What is “the blend wall” and why does it matter?

I happened to be passing by the TV the other night, and heard some ranting by a particular Presidential hopeful who promised to “tear down the blend wall”.

We should be incensed at such an incredible pile of ignorance! Yet people were applauding. Ay, yi, yi…

This is such a simple thing, and someone who wants to be a leader putting such gross ignorance on display makes my head hurt. He must have said it because it sounds good, perhaps imagining himself to be some incarnation of Ronald Regan. But at least Regan had his facts straight.

This is really a simple thing; let me show you:

Back in the Bush era, the EPA was convinced by Archer Daniels Midland (ADM) that we should blend corn-based ethanol into our gasoline motor fuels. Reduce our dependency on foreign oil! Give farmers a guaranteed return on their crops! Sounds like a great idea, right? But there are a few problems with this.

  1. Ethanol is corrosive. In any concentration, particularly anything higher than 10%, it tends to ‘eat’ fuel system parts, with the chemical byproducts passing through and damaging not only automobile engines, but outdoor power equipment. Your lawn mower, my tractor, my gas trimmer, they’re all at risk of the fuel systems being wrecked from ethanol. If you try to use more ethanol (a higher percentage) in your fuels, then many more parts – internal parts – in the engines will be wrecked.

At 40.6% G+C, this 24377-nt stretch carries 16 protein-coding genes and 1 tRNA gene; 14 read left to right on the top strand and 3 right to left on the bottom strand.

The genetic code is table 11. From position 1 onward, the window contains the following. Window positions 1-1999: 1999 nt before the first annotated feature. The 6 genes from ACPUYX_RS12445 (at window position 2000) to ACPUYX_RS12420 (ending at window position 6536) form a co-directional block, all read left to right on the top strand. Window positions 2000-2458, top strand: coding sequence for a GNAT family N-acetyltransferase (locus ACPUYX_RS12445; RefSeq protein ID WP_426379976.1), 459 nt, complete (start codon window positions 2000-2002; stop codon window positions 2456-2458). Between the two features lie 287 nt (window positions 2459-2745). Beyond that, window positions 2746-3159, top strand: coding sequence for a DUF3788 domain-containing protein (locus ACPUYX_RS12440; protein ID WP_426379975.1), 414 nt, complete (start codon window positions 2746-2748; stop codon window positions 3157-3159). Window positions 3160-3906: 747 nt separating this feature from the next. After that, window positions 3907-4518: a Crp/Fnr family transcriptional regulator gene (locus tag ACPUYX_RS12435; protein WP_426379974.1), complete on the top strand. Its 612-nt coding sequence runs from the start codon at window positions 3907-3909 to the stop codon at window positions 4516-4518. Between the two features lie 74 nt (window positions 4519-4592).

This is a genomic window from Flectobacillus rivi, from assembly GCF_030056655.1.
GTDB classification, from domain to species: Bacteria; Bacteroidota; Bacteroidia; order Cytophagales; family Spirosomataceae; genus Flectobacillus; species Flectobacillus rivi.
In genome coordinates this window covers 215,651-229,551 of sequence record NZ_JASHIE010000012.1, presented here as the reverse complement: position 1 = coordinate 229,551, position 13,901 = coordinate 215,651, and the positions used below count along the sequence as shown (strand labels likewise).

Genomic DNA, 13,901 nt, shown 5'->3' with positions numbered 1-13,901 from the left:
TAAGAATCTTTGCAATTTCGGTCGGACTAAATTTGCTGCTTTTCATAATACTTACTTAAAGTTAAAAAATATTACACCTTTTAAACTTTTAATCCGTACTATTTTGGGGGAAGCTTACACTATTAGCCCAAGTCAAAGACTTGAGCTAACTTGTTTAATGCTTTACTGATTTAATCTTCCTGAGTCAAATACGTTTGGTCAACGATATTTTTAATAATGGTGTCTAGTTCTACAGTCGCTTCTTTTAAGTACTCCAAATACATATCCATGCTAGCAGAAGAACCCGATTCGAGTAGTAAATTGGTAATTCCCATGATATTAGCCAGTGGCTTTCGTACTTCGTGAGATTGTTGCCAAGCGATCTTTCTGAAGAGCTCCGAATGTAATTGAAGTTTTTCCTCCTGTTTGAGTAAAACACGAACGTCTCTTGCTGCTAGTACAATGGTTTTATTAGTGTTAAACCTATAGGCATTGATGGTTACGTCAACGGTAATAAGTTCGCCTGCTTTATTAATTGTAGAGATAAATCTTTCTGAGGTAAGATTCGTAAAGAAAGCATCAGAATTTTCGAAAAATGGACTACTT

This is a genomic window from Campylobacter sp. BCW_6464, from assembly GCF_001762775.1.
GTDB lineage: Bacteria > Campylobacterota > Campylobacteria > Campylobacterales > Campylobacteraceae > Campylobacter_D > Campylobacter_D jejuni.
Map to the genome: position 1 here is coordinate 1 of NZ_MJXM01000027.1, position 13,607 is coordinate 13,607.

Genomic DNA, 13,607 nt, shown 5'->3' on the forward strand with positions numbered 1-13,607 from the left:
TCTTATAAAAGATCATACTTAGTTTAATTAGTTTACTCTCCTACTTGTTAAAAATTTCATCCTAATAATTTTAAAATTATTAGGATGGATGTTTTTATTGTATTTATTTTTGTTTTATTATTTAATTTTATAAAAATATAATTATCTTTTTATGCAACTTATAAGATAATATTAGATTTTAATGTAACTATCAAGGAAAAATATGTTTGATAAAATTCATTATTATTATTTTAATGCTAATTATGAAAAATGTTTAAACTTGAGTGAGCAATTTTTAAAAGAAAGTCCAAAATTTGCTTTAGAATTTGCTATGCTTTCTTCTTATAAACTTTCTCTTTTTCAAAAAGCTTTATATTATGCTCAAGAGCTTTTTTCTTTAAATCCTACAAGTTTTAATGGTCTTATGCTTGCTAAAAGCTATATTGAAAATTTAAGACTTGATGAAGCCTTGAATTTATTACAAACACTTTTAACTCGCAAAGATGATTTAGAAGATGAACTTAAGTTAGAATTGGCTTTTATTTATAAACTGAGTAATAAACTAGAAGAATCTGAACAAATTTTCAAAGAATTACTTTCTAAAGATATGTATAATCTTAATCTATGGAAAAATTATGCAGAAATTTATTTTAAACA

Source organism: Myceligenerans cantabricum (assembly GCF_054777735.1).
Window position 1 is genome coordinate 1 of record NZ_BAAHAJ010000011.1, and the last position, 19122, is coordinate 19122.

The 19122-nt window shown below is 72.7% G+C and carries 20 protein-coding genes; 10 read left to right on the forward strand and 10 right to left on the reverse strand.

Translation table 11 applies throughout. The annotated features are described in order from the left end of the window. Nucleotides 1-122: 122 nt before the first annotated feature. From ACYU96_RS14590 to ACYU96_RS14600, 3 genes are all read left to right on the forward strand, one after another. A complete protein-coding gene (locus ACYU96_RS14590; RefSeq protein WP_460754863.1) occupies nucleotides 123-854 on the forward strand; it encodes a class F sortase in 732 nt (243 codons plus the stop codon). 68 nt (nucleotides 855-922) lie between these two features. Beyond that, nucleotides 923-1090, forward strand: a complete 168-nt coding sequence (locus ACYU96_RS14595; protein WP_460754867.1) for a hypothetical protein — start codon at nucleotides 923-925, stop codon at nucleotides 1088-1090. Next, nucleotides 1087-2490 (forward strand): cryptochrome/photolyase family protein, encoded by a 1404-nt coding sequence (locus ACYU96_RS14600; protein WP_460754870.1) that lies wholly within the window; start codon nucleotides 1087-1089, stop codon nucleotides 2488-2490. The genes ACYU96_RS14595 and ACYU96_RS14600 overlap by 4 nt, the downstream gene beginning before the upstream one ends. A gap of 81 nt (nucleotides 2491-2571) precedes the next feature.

2. In the US, we together all use a certain average volume of gasoline motor fuel each year. It changes a bit with the seasons and with consumers’ car and power equipment buying habits. But it doesn’t change much.
  3. You just can’t blend more than 10% ethanol into our fuels, as stated above. Automobile manufacturers categorically state this, and have put together a powerful lobby against change from their side. Because everyone’s engines – yours and mine – will literally be trashed by too high a percentage of ethanol.

We take these factors, and now you can see that because we only use so much gasoline motor fuel, there is only a certain volume of ethanol which can be used in motor fuel blends. No more than this.

In simpler terms, think of a can of gasoline. This represents the US average use in a year. Now add 10% ethanol to it. You can’t add any more, because the total volume is fixed. There’s just plain nowhere for it to go.

This is what’s known as “the blend wall”.

Now you understand that trying to exceed it is irresponsible and ignorant of the damage you will do to everyone’s cars and trucks.

Yours and mine.

Look, as I’ve said a number of times: I’ll never tell you how to vote, but just to think about what you’re voting for.


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